For the first primary outcome, i.e. the mortality outcome, period prevalence of death will be compared between the randomly assigned treatment groups using relative risk regression. Mortality (a binary variable) will be defined as any event of death from time of randomisation to end of day 180. Participants with a missing mortality outcome will be assigned ‘alive’. For the primary ITT analysis, the following model will be used:
where xazm is an indicator variable specifying randomised to the azithromycin group (xazm = 1) or not (xazm = 0). The risk ratio comparing the risk of death in children randomised to azithromycin versus placebo will be determined by eβ. The statistical significance of this comparison will be determined by a Wald test. In a per-protocol analysis, secondary to the ITT analysis, relative risk regression will be fit as described above among the subset of children with documented completion of the full course of treatment.
For the co-primary outcome, i.e. ∆LAZ, a linear regression model will be used to compare mean ∆LAZ across the treatment groups in surviving children. ∆LAZ will be operationalised as the difference in LAZ between the 90-day follow-up visit and LAZ at baseline. For the primary ITT analysis, LAZ outcome will only be analysed for those children with a measured outcome. The following model will be used:
where Y = mean ∆LAZ, and xazm is an indicator variable of being randomised to the azithromycin group (xazm = 1) or not (xazm = 0). The mean difference in ∆LAZ in children randomised to azithromycin versus placebo will be determined by (β). The statistical significance of this comparison will be determined by independent t test. In a per-protocol analysis, also secondary to the ITT analysis, a linear regression model will be fit as described above among the subset of children with documented completion of the full course of treatment.
A secondary analysis will be done as a per-protocol analysis excluding participants who are not adherent to the full treatment schedule or having missing outcomes.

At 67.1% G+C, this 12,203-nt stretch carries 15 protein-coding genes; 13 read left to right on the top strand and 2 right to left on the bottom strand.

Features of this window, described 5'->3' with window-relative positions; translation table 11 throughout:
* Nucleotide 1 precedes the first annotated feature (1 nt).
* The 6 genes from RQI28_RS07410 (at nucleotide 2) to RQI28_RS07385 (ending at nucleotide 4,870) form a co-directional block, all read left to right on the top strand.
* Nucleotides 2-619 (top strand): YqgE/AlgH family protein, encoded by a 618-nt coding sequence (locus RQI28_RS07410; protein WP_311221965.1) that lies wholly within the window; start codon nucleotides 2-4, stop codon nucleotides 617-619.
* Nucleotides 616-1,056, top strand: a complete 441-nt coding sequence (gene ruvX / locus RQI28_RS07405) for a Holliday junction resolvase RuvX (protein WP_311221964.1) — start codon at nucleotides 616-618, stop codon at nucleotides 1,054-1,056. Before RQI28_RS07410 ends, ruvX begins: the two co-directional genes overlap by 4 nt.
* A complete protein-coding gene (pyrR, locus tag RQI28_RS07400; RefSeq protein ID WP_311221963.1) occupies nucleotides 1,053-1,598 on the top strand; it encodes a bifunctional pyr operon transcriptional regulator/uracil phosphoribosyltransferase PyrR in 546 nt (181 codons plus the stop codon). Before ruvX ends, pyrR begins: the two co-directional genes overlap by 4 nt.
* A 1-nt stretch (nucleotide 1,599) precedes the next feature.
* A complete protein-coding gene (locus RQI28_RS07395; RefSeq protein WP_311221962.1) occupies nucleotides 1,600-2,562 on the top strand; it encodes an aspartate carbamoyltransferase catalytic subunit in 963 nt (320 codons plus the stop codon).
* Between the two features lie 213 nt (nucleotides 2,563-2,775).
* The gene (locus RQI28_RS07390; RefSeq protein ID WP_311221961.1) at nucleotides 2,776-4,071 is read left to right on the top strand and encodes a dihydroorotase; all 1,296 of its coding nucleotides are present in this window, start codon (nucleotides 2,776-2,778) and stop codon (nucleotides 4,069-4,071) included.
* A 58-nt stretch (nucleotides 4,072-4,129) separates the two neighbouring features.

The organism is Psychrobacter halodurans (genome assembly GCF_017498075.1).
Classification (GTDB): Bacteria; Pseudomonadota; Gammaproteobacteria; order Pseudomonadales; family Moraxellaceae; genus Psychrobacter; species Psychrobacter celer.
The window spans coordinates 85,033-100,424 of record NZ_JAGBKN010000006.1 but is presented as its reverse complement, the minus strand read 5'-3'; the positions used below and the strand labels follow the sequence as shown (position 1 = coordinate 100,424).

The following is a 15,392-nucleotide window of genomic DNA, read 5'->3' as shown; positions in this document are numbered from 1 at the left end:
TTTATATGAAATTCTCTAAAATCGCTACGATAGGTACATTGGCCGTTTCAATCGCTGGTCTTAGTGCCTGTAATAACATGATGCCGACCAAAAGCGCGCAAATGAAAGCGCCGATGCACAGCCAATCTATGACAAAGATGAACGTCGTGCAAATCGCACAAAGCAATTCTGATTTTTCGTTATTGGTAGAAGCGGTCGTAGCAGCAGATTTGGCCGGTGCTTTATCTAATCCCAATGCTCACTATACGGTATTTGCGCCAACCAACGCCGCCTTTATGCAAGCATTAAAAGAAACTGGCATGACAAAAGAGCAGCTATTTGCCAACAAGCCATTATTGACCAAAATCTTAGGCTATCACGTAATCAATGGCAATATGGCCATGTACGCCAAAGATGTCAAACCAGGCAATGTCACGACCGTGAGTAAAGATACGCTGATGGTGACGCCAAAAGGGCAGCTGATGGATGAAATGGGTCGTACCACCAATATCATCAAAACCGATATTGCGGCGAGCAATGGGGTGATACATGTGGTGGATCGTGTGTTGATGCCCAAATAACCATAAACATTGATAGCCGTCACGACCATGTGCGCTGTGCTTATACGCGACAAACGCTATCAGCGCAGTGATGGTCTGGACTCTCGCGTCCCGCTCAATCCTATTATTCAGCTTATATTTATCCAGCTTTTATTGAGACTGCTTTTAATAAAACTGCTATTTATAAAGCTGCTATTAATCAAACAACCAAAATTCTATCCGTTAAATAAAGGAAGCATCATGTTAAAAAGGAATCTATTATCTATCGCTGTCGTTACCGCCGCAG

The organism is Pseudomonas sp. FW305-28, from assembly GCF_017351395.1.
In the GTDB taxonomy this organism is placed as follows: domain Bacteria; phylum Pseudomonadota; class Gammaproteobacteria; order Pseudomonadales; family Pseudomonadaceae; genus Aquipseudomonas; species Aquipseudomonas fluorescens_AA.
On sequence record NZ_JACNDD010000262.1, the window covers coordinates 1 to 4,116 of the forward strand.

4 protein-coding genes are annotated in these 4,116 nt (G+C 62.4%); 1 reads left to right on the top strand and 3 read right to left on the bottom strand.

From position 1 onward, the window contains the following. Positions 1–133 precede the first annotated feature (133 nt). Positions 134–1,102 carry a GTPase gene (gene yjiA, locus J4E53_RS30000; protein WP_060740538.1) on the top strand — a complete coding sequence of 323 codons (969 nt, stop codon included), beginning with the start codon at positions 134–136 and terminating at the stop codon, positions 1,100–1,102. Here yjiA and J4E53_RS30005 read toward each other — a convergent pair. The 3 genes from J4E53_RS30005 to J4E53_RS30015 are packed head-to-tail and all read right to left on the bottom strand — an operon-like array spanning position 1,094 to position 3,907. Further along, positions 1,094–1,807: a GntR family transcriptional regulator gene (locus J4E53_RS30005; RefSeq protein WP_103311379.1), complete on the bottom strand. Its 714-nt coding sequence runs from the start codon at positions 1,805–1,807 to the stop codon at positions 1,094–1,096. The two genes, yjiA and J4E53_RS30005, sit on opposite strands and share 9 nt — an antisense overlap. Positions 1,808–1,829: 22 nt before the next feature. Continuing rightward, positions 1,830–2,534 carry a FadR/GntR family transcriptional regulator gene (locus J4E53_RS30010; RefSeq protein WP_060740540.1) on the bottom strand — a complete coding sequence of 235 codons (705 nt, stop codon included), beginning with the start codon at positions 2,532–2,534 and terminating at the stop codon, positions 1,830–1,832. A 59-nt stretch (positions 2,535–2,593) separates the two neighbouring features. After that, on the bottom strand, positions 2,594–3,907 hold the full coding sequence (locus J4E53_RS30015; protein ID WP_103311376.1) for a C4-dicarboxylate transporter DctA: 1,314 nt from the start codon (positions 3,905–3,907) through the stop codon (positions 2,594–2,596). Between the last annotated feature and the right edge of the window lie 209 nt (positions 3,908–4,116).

Effect modification by site, age, sex, anthropometry and socioeconomic status will be explored. This is planned to be exploratory. No testing within any stratum is envisaged as there is unlikely to be adequate power to test within a stratum.
The ABCD trial is overseen by the TSC which consists of the site Principal Investigators and the WHO Trial Coordinators. The TSC is responsible for overall supervision of the trial. A second committee, the Trial Advisory Group (TAG), consists of external experts with experience in diarrhoeal disease in low-income contexts. The TAG provides advice to the TSC periodically during the life of the trial.
An independent DSMB has been established by the WHO to monitor severe adverse events and to approve the statistical analysis plan and associated stopping rules for benefit, futility, or harm determined using O’Brien-Fleming stopping boundaries. The DSMB includes five members with expertise in clinical trials, statistics, child mortality assessment, ethics, and paediatric care in resource-limited settings. When approximately half of the person-time is accrued in the study, the DSMB will review an interim data analysis by arm to determine whether stopping boundaries have been crossed. The SPIRIT checklist for present study is provided in Additional file 1.